read_warbler (read_warbler) wrote,
read_warbler
read_warbler

Wintersmith - Terry Pratchett

Wintersmith, by Terry Pratchett, is the third of his Tiffany Aching/Wee Free Men trilogy which is a series within his Discworld series of books.




Tiffany is now almost thirteen years old. She's living with Miss Treason, the oldest living witch (she refers to the quite ancient Granny Weatherwax as, 'the girl, Weatherwax') and quite the scariest one too. Most young witch apprentices staying with her leave within the first day; Tiffany is still there three months later because, 'although Miss Treason looked bad and sounded bad and smelled like old locked wardrobes, she didn't feel bad'.

One night, Miss Treason takes Tiffany off into the forest to witness 'the dance'. Tiffany is given orders not to talk, only to look at the dancers and not to move until the dance is finished. Unfortunately, Tiffany is mesmerised by the beat of the drums and realises that the dance is a Morris dance, the dance that welcomes in the Spring and Summer. She can't keep still and, almost hypnotised, she joins in the dance. A Big Mistake. She comes to the notice of the wintersmith and things go downhill from there. Suddenly it's snowing Tiffany shaped snowflakes and the older witches realise that the wintersmith has fallen for Tiffany. A permanent winter sets in and Tiffany has to keep a very low profile, with the Wee Free Men guarding her, in order to evade the wintersmith, who meanwhile has decided to become human in order to capture Tiffany's heart. Things come to a head when Miss Treason announces her own death, attends her own wake, and then dies, leaving Tiffany with nowhere to go. Which is where Nanny Ogg and Granny Weatherwax come in...

These three books are definitely among my favourite Discworld novels now. I very much like the way in which this is not just a tale about the wintersmith falling for Tiffany but a continuation of 'her' story. You get a lot background information about how the witches live, what motivates them, what little tricks they employ to kid the villagers about their power and so on. 'Universe building' in other words and Pratchett is an absolute master at it. As always it's funny, he slips in lines that take you completely unaware, often in his dialogue:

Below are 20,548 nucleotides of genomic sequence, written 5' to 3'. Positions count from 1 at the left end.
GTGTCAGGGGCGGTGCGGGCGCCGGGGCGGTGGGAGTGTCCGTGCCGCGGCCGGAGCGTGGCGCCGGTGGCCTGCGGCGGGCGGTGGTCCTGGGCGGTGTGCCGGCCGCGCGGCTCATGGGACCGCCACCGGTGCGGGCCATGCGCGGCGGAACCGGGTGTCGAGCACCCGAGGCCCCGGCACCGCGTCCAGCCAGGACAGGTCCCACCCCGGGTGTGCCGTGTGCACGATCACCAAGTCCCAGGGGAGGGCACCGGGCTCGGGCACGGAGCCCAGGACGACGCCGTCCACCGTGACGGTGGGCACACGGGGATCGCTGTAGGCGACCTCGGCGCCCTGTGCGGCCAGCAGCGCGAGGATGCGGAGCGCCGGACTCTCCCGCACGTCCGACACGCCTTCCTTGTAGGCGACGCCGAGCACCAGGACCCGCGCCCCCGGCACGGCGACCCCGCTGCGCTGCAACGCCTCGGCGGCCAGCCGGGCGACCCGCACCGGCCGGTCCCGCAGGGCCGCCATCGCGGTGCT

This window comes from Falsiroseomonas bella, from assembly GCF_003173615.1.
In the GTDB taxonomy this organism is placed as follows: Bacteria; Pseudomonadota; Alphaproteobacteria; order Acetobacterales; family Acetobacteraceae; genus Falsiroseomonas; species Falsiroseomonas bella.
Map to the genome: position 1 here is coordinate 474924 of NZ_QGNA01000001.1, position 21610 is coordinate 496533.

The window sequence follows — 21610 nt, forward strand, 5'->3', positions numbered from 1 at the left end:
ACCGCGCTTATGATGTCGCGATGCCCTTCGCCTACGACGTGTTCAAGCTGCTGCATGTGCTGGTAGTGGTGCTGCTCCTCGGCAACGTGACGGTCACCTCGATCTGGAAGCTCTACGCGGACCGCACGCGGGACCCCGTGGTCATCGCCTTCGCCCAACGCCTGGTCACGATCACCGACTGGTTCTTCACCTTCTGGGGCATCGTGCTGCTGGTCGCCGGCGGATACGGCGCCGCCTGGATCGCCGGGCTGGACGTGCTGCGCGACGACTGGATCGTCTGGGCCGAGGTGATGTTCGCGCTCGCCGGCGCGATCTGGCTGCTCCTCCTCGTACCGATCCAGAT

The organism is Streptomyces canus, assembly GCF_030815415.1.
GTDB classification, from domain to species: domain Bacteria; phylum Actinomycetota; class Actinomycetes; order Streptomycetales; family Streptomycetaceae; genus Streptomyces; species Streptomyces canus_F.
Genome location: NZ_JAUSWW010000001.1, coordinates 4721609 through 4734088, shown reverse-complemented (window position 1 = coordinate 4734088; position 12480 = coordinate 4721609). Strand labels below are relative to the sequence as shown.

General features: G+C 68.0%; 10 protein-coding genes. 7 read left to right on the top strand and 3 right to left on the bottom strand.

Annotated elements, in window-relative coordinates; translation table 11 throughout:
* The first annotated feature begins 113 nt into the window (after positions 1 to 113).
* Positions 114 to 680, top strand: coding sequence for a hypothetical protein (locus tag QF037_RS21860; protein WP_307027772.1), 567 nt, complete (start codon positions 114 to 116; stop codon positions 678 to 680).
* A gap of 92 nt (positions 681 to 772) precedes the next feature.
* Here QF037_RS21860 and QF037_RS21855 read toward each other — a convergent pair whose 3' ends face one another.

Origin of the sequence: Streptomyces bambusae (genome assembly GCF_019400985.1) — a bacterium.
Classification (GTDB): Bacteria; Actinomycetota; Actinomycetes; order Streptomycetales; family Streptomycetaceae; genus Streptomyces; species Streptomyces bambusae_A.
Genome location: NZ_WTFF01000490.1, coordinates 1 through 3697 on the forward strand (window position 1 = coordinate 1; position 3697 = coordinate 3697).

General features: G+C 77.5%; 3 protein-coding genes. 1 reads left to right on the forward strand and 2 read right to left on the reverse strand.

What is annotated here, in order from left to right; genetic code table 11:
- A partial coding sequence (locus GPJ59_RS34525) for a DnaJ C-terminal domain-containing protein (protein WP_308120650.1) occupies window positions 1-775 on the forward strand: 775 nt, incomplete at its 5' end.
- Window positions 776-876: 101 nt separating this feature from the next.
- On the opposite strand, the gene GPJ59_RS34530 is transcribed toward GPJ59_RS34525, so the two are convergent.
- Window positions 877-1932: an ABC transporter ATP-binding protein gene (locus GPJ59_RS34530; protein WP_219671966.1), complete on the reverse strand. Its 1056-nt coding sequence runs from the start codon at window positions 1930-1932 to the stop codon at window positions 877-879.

'Mr Anybody?' said Roland as they glided jerkily along.

'Aye?'

'Why am I sitting next to a blue cheese with a bit of tartan wrapped around it?'

'Ah, that'd be Horace,' said Rob Anybody. 'He's Daft Wullie's pal. He's no' bein' a nuisance, is he?'

'No. But he's trying to sing!'

'Aye, all blue cheeses hum a bit.'

See? Just enough to make you giggle and then admire an author who can slip a little line like that in so nonchalantly that if you're not paying attention, you'll miss it. 'Genius' I call it.

My only complaint about the story is that I did find the ending a bit pat and I'm not really sure if I missed something there. But it didn't spoil my enjoyment of what is an excellent read and I'm only sorry that this is the last of the Tiffany Aching books and of course 'now' there's no knowing whether or not there will be any more.
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